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London School of Hygiene & Tropical Medicine Malaria Centre

Malaria research in social and economic studies

Independent Evaluation of the Affordable Medicines Facility – Malaria (AMFm).

LSHTM investigators:
Kara Hanson, Catherine Goodman, Sarah Tougher, Barbara Willey, Andrea Mann & Becky Thomson.
External collaborators:
ICF International; Population Services International; Centre de Recherche pour le Développement Humain, Senegal; Centre International d’Études et de Recherches sur les Populations Africaines, Niger; Komfo Anokye Teaching Hospital, Ghana; Drugs for Neglected Diseases Initiative; Ifakara Health Institute, Tanzania.
Funding body:
The Global Fund to Fight AIDS, Tuberculosis and Malaria

The aim of the independent evaluation of Phase 1 of the Affordable Medicines Facility – malaria (AMFm) is to assess whether, and to what extent, the first phase of AMFm achieves its objectives, which are:  (i) to increase ACT affordability, (ii) to increase ACT availability, (iii) to increase ACT use, including among vulnerable groups, and (iv) to “crowd out” other oral antimalarials by gaining market share.

The evaluation results will be summarized in a report to be considered by the Global Fund Board at the end of Phase 1, in November 2012.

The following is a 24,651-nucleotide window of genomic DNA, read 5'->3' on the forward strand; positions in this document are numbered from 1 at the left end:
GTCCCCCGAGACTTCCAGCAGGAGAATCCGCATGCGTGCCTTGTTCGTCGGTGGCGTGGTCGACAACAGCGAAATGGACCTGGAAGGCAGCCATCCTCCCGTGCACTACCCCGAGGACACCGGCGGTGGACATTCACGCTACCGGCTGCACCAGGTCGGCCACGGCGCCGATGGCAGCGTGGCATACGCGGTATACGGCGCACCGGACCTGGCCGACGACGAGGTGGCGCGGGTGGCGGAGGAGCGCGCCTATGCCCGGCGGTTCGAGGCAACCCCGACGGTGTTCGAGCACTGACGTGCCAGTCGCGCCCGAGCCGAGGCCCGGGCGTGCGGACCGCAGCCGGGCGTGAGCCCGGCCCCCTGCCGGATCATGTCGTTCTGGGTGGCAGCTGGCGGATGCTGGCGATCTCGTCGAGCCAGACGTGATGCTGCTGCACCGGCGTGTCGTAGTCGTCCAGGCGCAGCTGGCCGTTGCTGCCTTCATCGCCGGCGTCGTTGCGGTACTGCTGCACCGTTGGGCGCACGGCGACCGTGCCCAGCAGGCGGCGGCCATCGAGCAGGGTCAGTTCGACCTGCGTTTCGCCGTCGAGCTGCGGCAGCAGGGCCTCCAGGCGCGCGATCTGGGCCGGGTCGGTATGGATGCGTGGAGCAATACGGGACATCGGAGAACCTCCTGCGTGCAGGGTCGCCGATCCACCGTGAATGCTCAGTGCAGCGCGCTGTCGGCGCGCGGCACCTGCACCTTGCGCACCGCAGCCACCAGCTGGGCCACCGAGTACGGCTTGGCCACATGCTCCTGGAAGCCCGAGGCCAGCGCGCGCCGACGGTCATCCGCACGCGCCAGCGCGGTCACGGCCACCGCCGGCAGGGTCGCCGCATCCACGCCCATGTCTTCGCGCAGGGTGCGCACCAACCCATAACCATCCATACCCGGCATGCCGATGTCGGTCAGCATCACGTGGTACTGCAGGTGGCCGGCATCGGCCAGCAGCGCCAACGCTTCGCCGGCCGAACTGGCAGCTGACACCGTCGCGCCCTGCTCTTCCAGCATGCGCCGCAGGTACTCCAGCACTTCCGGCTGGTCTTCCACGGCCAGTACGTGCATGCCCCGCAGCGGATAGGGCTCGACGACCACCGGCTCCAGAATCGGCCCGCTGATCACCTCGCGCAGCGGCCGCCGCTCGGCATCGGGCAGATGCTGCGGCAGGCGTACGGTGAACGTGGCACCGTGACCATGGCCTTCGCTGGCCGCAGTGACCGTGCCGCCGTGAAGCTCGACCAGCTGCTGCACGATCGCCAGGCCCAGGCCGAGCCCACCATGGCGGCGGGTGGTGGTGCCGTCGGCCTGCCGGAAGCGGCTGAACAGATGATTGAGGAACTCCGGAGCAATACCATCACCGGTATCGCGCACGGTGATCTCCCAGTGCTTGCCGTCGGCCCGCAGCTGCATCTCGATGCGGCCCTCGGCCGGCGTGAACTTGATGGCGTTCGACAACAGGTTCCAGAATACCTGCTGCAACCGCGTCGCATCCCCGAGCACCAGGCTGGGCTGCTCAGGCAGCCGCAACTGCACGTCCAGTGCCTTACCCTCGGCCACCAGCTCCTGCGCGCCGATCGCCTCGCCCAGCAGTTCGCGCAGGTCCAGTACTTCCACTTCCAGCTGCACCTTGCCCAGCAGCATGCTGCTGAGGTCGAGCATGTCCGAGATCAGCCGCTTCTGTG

The evaluation is being carried out in all 8 operational Phase 1 pilots (Ghana, Kenya, Madagascar, Niger, Nigeria, Tanzania mainland, Uganda, and Zanzibar).  It is based on a non-experimental design with a pre- and post-test intervention assessment in which each participating country is treated independently as a case study. In each  country, a nationally representative survey of outlets stocking antimalarial medicines was conducted at baseline and endline.  In addition to measuring the changes in key indicators pre- and post-intervention, the evaluation includes an assessment of the implementation process and a comprehensive documentation of the context both to inform assessments about causality and to aid in generalizability to other contexts.  Analysis of secondary household survey data is used to assess the effects of the programme on ACT use.